Have you considered a diluted vinegar solution to remove the last traces of matrix, after the pin work, or do these shells not stand up well to acid?

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Tidgy's Dad
On 11/15/2019 at 3:29 AM, Wrangellian said:

I love brachiopods too. Your prep jobs are impressive considering you're just using a pin. Maybe the matrix is that easy... Nothing I have experience with is that easy - it's either too hard or too soft and you risk breaking it either way!)

Have you considered a diluted vinegar solution to remove the last traces of matrix, after the pin work, or do these shells not stand up well to acid?

Matrix is usually pretty soft from Lawrenceburg, though there are some harder and impossible bits sometimes. 

I have taken your advice and dumped a spare specimen in vinegar solution. I'll keep you informed.:)

On 11/15/2019 at 3:01 AM, FossilNerd said:

I’ve heard people say dismissive statements similar to “Oh... It’s just a shell” and the like. I think that this posts shows that the “lowly” brachiopod is way more complicated than most people think. ;) 

The diversity of brachs in the Paleozoic is amazing, shame the Permian extinction clobbered them so badly, though there are still some pretty good ones after that. It's nice that in more recent times the relatively new (from Triassic) order Thecideida has been diversifying and is at its greatest diversity today.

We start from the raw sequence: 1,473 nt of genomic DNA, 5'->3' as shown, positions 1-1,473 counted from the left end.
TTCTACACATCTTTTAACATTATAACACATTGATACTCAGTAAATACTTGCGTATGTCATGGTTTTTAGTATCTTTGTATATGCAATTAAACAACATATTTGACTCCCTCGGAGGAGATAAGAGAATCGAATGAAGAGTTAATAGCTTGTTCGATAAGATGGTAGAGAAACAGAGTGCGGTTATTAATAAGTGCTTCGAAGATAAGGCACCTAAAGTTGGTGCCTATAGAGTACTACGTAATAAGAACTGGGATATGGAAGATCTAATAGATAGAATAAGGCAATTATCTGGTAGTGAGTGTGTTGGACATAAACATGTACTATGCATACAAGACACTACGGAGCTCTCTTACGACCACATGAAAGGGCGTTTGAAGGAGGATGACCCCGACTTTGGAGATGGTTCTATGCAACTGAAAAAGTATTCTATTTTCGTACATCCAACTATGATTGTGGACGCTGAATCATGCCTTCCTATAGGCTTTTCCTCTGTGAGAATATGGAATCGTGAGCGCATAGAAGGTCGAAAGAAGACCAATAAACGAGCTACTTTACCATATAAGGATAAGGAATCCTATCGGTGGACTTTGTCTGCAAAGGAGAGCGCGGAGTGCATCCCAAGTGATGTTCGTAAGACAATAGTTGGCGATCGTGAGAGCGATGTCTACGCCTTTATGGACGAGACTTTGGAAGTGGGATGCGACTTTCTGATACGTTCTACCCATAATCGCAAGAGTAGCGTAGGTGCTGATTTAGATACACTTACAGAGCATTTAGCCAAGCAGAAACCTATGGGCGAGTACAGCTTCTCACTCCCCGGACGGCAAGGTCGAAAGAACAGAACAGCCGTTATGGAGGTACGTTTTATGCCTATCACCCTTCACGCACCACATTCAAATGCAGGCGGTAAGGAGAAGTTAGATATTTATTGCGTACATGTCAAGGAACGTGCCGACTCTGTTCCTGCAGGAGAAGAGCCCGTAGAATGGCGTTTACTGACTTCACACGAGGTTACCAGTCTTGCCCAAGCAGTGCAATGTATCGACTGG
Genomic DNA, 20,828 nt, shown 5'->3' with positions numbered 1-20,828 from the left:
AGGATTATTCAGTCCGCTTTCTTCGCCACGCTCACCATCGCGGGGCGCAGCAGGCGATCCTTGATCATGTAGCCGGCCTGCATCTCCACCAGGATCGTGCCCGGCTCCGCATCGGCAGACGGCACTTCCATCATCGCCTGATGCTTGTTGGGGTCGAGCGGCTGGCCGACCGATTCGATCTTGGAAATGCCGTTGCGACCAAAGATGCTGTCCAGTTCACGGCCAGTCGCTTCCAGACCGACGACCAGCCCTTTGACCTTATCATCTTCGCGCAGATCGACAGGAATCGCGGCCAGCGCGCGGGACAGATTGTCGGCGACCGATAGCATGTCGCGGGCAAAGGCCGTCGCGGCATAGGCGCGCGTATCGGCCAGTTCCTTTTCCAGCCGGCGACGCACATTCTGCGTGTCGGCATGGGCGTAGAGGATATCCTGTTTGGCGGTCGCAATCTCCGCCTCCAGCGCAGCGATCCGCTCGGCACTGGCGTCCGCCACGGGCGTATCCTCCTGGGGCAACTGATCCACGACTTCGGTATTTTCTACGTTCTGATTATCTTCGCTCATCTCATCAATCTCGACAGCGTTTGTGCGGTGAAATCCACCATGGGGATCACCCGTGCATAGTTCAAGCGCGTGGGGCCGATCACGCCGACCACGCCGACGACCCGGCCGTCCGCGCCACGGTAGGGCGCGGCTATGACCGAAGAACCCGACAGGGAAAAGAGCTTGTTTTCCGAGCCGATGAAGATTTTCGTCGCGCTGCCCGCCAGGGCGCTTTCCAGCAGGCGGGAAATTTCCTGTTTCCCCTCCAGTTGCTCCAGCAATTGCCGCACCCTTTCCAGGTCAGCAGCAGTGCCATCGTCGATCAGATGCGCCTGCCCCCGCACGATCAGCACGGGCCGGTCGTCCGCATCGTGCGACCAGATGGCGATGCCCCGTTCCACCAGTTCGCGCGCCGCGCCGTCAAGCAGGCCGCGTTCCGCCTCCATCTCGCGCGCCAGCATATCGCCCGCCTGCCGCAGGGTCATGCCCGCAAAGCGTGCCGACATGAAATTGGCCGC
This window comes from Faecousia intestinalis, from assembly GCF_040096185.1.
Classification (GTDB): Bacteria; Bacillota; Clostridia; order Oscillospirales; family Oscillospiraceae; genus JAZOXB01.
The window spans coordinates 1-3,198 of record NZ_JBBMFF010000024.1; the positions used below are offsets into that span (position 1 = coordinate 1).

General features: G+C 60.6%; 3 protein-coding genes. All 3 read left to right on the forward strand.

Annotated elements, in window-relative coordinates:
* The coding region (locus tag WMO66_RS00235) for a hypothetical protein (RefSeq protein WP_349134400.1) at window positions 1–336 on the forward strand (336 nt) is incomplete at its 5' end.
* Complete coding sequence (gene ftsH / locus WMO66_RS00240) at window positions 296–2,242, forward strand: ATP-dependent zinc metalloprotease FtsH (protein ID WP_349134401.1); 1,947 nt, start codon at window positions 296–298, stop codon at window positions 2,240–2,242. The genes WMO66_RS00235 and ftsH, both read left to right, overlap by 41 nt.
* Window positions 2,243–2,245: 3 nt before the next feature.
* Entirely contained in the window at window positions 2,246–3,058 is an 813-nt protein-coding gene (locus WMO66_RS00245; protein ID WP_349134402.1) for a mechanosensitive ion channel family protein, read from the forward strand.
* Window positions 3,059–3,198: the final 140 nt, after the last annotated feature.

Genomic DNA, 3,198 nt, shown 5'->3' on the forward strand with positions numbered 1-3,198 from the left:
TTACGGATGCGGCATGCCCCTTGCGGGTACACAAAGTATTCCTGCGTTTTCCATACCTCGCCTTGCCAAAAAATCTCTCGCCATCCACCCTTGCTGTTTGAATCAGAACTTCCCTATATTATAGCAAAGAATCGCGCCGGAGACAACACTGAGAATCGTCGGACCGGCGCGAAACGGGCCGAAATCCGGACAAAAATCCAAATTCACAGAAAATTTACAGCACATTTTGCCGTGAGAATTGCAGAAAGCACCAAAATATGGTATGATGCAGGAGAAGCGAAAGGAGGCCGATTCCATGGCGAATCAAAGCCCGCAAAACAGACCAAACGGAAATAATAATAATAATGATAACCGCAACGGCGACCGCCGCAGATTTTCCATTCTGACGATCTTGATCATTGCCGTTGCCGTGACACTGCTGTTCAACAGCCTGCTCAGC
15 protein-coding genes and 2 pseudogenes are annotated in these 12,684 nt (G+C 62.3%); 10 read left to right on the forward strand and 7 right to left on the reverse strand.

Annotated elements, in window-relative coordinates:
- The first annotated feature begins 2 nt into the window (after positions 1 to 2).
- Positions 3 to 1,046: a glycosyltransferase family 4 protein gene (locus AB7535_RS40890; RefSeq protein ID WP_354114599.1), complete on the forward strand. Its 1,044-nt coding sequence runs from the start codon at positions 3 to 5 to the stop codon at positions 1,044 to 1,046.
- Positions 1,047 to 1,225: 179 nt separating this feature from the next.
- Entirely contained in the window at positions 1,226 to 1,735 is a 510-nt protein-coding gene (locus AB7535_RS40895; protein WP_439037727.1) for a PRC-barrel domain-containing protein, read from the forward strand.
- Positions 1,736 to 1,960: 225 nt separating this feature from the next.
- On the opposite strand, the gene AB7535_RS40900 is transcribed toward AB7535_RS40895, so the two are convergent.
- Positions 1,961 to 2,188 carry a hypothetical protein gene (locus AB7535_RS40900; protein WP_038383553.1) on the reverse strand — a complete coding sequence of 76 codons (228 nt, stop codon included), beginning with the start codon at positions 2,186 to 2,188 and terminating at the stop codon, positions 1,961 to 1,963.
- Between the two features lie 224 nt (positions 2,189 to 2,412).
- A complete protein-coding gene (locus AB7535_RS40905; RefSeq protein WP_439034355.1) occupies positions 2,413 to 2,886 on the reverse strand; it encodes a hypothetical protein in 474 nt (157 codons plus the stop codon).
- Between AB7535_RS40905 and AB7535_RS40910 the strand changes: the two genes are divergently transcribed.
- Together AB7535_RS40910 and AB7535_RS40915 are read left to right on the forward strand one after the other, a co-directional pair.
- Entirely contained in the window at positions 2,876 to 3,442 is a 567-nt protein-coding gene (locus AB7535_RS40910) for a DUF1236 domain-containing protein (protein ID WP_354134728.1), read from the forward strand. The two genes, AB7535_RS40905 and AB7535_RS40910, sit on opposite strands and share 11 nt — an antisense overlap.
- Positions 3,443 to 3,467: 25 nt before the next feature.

I love brachiopods and thankfully we have people who adore bivalves like @Max-fossils. Ralph @Nimravis, who supplied me with these Lawrenceburg specimens loves his Cenozoic gastropods from Florida. It's nice we all have our favourites.:)

This next brachiopod is a good example of the variation and similarity they can exhibit. Here is a picture of Hebertella occidentalis, just look at the variation in size and shape (partly down to age)

hebertella_occidentalis.jpg

(photo from DryDredgers, not mine, unfortunately).

And that is just one species of this varied genus, but some species very closely resemble several other not terribly closely related forms as shown in this illustration from the University of Kentucky website : 

 General comparison of several similar orthid brachiopods in Upper Ordovician strata of Kentucky.

Luckily for me, in this case the other species don't occur at Lawrenceburg, so here are my Hebertella occidentalis, bottom four prepped, two on left pedicle valves, two on right brachial valves :

20191116_165553-1.thumb.jpg.50fdbcadec26a52890a48f382171e079.jpg

I forgot to include a scale, the largest one is 2.4 cm at its widest point, the smallest 1.8 cm

20191116_165625-1.thumb.jpg.4aeb01327b1993d7ac5d12b1cdac9bab.jpg

20191116_165714-1.thumb.jpg.e7cd9db1206947924401e5b5ae05e1e1.jpg

Interior of the pedicle valves. Sadly the beaks are broken. (not by me) : 

20191116_165745-1.thumb.jpg.51793fd39a58cd211260a2d607e01175.jpg

20191116_165849-1.thumb.jpg.8cea71236b14ccd81a4a01114e524ac7.jpg

And interiors of brachial valves: 

20191116_165924-1.thumb.jpg.770503d46a95dfa6940d9bfae6429558.jpg

20191116_170000-1.thumb.jpg.2adaede5a824faf518dd342da692dee4.jpg

Brachial valve anterior :

20191116_170048-1.thumb.jpg.d81cb0a0fcc8fd796090aa2e5654afba.jpg

Brachial valve posterior :

 20191116_170115-1.thumb.jpg.a0aeea1f6d22e486395805c7f3c67877.jpg

Pedicle valve posterior : 

20191116_170202-1.thumb.jpg.bebdeae95c968656b6bf6e91c6db93d7.jpg

Pedicle valve anterior :

20191116_170223-1.thumb.jpg.ad451c3b41d33f97711b7c5682741282.jpg